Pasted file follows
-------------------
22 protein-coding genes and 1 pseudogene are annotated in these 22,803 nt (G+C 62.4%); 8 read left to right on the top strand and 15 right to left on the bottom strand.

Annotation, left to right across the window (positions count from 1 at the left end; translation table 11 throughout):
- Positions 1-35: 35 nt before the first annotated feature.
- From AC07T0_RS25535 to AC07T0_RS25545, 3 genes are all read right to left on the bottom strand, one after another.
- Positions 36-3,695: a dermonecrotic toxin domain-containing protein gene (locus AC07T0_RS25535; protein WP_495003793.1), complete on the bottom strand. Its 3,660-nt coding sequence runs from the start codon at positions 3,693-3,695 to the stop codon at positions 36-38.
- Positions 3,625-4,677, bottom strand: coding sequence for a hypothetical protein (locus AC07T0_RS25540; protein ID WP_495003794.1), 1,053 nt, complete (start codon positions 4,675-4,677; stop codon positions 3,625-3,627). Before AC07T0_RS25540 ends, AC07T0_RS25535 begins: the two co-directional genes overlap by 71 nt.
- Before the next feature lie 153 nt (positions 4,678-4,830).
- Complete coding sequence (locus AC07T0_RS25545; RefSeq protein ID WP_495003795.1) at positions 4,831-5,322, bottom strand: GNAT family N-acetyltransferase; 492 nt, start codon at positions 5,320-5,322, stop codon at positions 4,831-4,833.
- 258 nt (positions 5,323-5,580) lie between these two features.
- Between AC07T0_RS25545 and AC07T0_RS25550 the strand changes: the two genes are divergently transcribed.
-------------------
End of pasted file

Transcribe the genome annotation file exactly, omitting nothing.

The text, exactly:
22 protein-coding genes and 1 pseudogene are annotated in these 22,803 nt (G+C 62.4%); 8 read left to right on the top strand and 15 right to left on the bottom strand.

Annotation, left to right across the window (positions count from 1 at the left end; translation table 11 throughout):
- Positions 1-35: 35 nt before the first annotated feature.
- From AC07T0_RS25535 to AC07T0_RS25545, 3 genes are all read right to left on the bottom strand, one after another.
- Positions 36-3,695: a dermonecrotic toxin domain-containing protein gene (locus AC07T0_RS25535; protein WP_495003793.1), complete on the bottom strand. Its 3,660-nt coding sequence runs from the start codon at positions 3,693-3,695 to the stop codon at positions 36-38.
- Positions 3,625-4,677, bottom strand: coding sequence for a hypothetical protein (locus AC07T0_RS25540; protein ID WP_495003794.1), 1,053 nt, complete (start codon positions 4,675-4,677; stop codon positions 3,625-3,627). Before AC07T0_RS25540 ends, AC07T0_RS25535 begins: the two co-directional genes overlap by 71 nt.
- Before the next feature lie 153 nt (positions 4,678-4,830).
- Complete coding sequence (locus AC07T0_RS25545; RefSeq protein ID WP_495003795.1) at positions 4,831-5,322, bottom strand: GNAT family N-acetyltransferase; 492 nt, start codon at positions 5,320-5,322, stop codon at positions 4,831-4,833.
- 258 nt (positions 5,323-5,580) lie between these two features.
- Between AC07T0_RS25545 and AC07T0_RS25550 the strand changes: the two genes are divergently transcribed.